Lectures at Bates College to feature a mystery-writing mathematician and a noted inventor


LEWISTON — Bates College will present lecturers offering insight into mathematics and medical technology during the week of Feb. 24.

Leila Schneps, a mathematician specializing in number theory (and moonlighting as a murder-mystery author), delivers this year’s Sampson Lecture at 7:30 p.m. Wednesday, Feb. 26, in the Benjamin E. Mays Center, 95 Russell St.

Sponsored by the mathematics department, the annual Sampson Lecture is open to the public at no cost.

Robert S. Langer, one of the best-known figures in engineering, offers two lectures on Friday, Feb. 28, under the auspices of the George S. Hammond ’43 D.Sc. ’73 Eminent Scientist Lectures, sponsored by the chemistry department.


He gives the technical lecture “Novel Drug Delivery Systems and the Application of High Throughput Approaches to Drug Delivery and Stem Cell Technologies” at 4:10 p.m. in Room 119, Dana Chemistry Hall, 5 Andrews Road (Alumni Walk).

At 7:30 p.m., Langer delivers a talk for the lay audience titled “Biomaterials for the 21st Century and How They Will Change Our Lives” in Olin Concert Hall, 75 Russell St. Admission to both lectures is free, but tickets are required for the evening event, available at bit.ly/oacbates.

For more information about all three events, call 207-786-8371.

An American mathematician, Schneps is a researcher at the French National Scientific Research Center, specializing in number theory and algebraic geometry.

She has a long-standing interest in the mathematical aspects of crime detection, focusing on ways in which math —  through both the correctness of its application and the manner of its presentation by expert witnesses — can influence trial outcomes and lead judge and jury toward the truth, or away from it.

Schneps and her daughter, Coralie Colmez, co-wrote “Math on Trial: How Numbers Get Used and Abused in the Courtroom.” They are members of the Bayes in Law Research Consortium, an international team devoted to improving the use of probability and statistics in criminal trials.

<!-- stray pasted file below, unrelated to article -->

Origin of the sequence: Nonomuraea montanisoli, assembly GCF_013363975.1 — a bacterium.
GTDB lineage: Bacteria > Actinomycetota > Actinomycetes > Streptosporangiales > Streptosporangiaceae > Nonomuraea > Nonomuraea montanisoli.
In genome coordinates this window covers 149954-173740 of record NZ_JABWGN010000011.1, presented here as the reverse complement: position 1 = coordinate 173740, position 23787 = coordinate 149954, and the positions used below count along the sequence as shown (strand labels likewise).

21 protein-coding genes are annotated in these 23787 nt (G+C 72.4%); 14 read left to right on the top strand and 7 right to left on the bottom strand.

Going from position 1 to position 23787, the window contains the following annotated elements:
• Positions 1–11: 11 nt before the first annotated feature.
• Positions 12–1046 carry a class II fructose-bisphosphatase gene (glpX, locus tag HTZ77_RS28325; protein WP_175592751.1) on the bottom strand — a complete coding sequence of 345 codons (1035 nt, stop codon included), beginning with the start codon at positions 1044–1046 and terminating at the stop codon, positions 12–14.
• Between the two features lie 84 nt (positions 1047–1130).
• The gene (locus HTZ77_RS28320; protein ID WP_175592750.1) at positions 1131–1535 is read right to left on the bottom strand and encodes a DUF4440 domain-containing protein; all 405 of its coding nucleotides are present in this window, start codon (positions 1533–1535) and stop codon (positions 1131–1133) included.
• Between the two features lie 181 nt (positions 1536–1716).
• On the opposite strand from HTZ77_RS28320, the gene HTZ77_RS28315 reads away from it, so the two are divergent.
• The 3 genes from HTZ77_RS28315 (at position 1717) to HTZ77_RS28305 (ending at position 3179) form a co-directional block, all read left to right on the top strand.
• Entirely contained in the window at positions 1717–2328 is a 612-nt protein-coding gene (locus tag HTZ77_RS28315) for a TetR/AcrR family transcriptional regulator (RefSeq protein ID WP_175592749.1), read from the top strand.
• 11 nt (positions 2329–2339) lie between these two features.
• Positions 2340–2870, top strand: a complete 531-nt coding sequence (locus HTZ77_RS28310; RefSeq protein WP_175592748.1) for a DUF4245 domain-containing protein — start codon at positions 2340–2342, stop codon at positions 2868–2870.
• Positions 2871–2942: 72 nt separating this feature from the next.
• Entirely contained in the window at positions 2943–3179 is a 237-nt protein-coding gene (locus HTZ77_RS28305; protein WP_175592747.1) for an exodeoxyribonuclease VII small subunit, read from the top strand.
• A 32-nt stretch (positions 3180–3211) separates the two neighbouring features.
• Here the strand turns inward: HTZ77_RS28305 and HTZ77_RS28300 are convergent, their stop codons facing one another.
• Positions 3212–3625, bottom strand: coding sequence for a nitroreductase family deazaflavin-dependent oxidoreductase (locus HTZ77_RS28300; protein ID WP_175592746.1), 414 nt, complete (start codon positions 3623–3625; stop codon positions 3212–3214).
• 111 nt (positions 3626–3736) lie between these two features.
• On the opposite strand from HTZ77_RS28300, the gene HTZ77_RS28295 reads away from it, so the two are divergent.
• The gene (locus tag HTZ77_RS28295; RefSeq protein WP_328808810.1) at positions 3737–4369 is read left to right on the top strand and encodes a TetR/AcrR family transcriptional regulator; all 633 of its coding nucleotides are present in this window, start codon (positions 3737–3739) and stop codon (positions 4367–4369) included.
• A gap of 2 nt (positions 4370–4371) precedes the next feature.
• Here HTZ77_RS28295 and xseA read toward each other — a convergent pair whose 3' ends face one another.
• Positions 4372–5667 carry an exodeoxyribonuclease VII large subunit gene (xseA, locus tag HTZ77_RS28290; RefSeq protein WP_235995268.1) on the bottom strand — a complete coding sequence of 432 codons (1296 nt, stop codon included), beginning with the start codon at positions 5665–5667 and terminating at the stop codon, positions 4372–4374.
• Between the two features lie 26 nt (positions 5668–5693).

Writing as Catherine Shaw, Schneps has also published several murder mystery novels, set in the legendary mathematics department of Cambridge University in the 19th century and built around a real math problem that tested the greatest minds of the time.

The annual Sampson Lecture honors the late Professor Richard W. Sampson, who taught math at Bates for 38 years.

Langer is the David H. Koch Institute Professor at the Massachusetts Institute of Technology (an Institute Professorship being the highest honor that can be awarded to an MIT faculty member). Langer received an honorary degree from Bates in 2011.

Langer’s work has led to products that treat cancer, diabetes, heart disease and schizophrenia, among other diseases. MIT’s Langer Laboratory is on the front lines of turning research discoveries into drugs and drug delivery systems.

Langer has written more than 1,230 articles and has some 512 patents issued worldwide. His patents have been licensed or sublicensed to more than 250 pharmaceutical, chemical, biotechnology and medical device companies. He has received more than 220 major awards, including the U.S. National Medal of Science, the U.S. National Medal of Technology and Innovation, and the Charles Stark Draper Prize, considered the equivalent of the Nobel Prize for engineers.

The Hammond Eminent Scientist Lecture Fund is given in honor of George S. Hammond by his associates and students from Iowa State College under the guidance of Jay K. Kochi. The fund supports lectures by scientists specifically chosen by students and faculty in the Bates chemistry department. Hammond, who died in 2005, is widely credited with creating the discipline of organic photochemistry.